Risk Assessment Support for Physical Security

Risk Assessment Support

Finding the right team for providing risk assessment support is hard enough.  A lot of organizations are so excited when our team comes in and the client finally has their HIPAA Risk Assessment completed.  They have the paper work needed to hand off to the auditors or to say “here, this evidence of our best efforts to be compliant”.  However, more times than not, the Physical Security and the evidence of compliance stated in the policies and procedures are never put into action a year after the assessment.   Unfortunately, the risk assessment support is the first stage of actual compliance.  The dry holiday reading comes next.   Plowing through the read will save you a ton of money later in breaches and potential lawsuits in the future.   We will pair down some of that reading; and not only point out some key points here that many organizations miss but also offer some of the risk assessment support solutions to mitigate some important issues with:

 

  • Risk Profile Assessment – Performed after IT changes the environment.  A lot of IT projects means many IT Risk Profile Assessments.  It definitely doesn’t take as long as the annual but should be considered when we making changes to the IT environment.
  • Physical Security – We should probably implement those very reasonably priced Arlo surveillance cameras since there’s no door, www.ilobby.com touch screen for vendors or whoever else we want log for visitor management, and locking the back door.
  • Backup and Calendar Training Reminders – The organization should screen shot their recurring brown bag HIPAA training sessions and send it to any email mailbox like info@acme.com for six years retention of logs. This is evidence of compliance.
  • Secured Door –   Many organizations do not have a door to secure the services area.  Services need to be secured or we need research if we are allowed an exception through the security measures.

See below for the actual Policies and Procedures that are in place for many organizations to follow:

 

Facility Security Plan

45 CFR §164.310(a)(2)(ii) “Implement policies and procedures to safeguard the facility and the equipment therein from unauthorized physical access, tampering, and theft.”

 

Policy: Based on our Risk Analysis, we will create a written Facility Security Plan describing the steps to limit physical access to systems that access or store ePHI. This plan must be updated as necessary.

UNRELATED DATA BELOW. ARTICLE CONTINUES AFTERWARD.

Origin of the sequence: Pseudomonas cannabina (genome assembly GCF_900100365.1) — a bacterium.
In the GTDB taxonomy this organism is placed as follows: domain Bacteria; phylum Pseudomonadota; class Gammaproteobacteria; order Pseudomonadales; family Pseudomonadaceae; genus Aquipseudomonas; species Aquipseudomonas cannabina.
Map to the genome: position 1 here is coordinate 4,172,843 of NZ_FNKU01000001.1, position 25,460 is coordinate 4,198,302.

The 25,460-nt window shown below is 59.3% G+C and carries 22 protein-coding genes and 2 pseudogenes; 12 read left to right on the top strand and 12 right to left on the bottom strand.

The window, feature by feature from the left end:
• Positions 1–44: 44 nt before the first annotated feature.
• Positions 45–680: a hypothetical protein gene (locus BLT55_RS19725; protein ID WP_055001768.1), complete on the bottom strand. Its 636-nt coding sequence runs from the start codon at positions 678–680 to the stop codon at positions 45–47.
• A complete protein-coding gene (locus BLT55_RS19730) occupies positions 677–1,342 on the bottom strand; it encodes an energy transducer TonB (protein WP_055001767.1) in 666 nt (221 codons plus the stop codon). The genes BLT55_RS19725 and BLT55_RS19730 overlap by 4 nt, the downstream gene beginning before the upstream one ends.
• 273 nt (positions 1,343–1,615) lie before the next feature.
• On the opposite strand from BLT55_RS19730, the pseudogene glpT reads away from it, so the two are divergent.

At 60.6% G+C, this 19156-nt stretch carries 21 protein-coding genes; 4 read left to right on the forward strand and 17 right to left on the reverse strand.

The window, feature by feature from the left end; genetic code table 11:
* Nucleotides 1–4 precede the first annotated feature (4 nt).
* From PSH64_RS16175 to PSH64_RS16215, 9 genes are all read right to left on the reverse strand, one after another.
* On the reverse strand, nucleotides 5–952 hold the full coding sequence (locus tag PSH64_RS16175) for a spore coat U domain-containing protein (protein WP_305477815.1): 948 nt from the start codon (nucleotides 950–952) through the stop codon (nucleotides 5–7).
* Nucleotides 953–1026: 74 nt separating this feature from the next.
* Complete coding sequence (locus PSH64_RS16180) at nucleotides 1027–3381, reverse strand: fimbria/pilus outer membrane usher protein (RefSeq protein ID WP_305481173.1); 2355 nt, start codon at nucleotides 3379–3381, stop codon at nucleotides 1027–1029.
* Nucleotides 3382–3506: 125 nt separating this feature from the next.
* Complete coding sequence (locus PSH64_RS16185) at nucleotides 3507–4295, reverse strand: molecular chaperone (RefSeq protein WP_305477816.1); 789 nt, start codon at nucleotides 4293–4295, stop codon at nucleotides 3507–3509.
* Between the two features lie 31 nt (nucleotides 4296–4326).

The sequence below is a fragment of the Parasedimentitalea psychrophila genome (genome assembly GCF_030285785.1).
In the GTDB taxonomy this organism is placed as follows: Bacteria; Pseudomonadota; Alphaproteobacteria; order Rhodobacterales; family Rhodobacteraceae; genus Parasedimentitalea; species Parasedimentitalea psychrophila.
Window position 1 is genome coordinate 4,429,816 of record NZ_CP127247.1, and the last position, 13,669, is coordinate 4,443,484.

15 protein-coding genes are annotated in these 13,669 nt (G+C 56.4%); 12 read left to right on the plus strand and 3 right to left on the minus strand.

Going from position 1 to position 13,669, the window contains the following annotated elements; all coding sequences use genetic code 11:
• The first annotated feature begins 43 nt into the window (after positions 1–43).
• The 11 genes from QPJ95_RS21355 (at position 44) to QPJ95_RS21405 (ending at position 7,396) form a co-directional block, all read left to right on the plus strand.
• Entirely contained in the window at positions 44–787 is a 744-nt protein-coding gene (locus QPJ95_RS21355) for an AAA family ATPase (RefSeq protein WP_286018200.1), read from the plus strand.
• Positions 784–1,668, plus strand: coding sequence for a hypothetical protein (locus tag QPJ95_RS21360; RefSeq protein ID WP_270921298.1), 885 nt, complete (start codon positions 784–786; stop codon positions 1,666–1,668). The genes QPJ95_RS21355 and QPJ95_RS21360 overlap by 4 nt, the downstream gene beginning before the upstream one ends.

Procedure: We will document physical security controls. Allow authorized access and deny unauthorized access to and within facilities, to limit access to devices that can access or store ePHI.  Authorized users must be identified by name, title, or job role. Methods used to control physical access can include door locks, electronic access control systems, security officers, or video monitoring.  Access to our facilities and systems will be controlled so only authorized individuals will be granted access. Workforce members will have access to facility based on their roles and functions.

 

Access Control and Validation Procedures

45 CFR §164.310(a)(2)(iii) “Implement procedures to control and validate a person’s access to facilities based onRisk Assessment Support their role or function, including visitor control, and control of access to software programs for testing and revision.”

 

Policy: We will take steps to control and validate a person’s access to facilities. In addition, we will do the following:

 

    1. Provide appropriate access for people based on their role or function. Controls will vary based on the facility and the organization’s size. In some cases signage may be sufficient, while in other cases electronic access control systems and security guards may be appropriate. Everyone shall pay attention to locking cabinets with ePHI or Confidential Information, locking doors and windows after hours;
    2. Workforce shall exercise vigilance about our property and shall report to Security Officer immediately any incidents, theft, unauthorized access or tampering with our property and especially with information systems components;
    3. Doors to the waiting room shall be locked at the end of each business day;
    4. Doors between the waiting and service areas shall be locked so they could only be opened from the service area, and access to the service area shall be monitored from the front desk;
    5. Any additional entrance doors (non-monitored) to the facility shall always be locked so they only are opened from inside by authorized workforce or in emergency situation;
    6. Any suspicious individuals wandering around the facility shall be confronted and asked about the purpose of being within the facility;
    7. All non-patients and non-workforce individuals shall sign-in at the front desk (sign-in sheet shall document entry). Visitor’s name, company and access time will be recorded in the sign-in sheet at the front desk. When sign-in sheet not used all visitors have to be accompanied by staff when entering practice beyond waiting area.
    8. All workforce staff shall sign in their respective timesheets when coming in or leaving the facility.
    9. Facility repairs and modifications shall be documented (scope, date and by whom).
    10. When security monitoring systems are used (e.g. CCTV), Security Officer will determine who has access to these systems and recording media, and frequency of media retention and reuse.

Risk Assessment Support for Physical Security Summary

We all agree that maintaining compliance is a tough uphill battle but implementation of these key points could save your business from a catastrophic situation, even bankruptcy.

 

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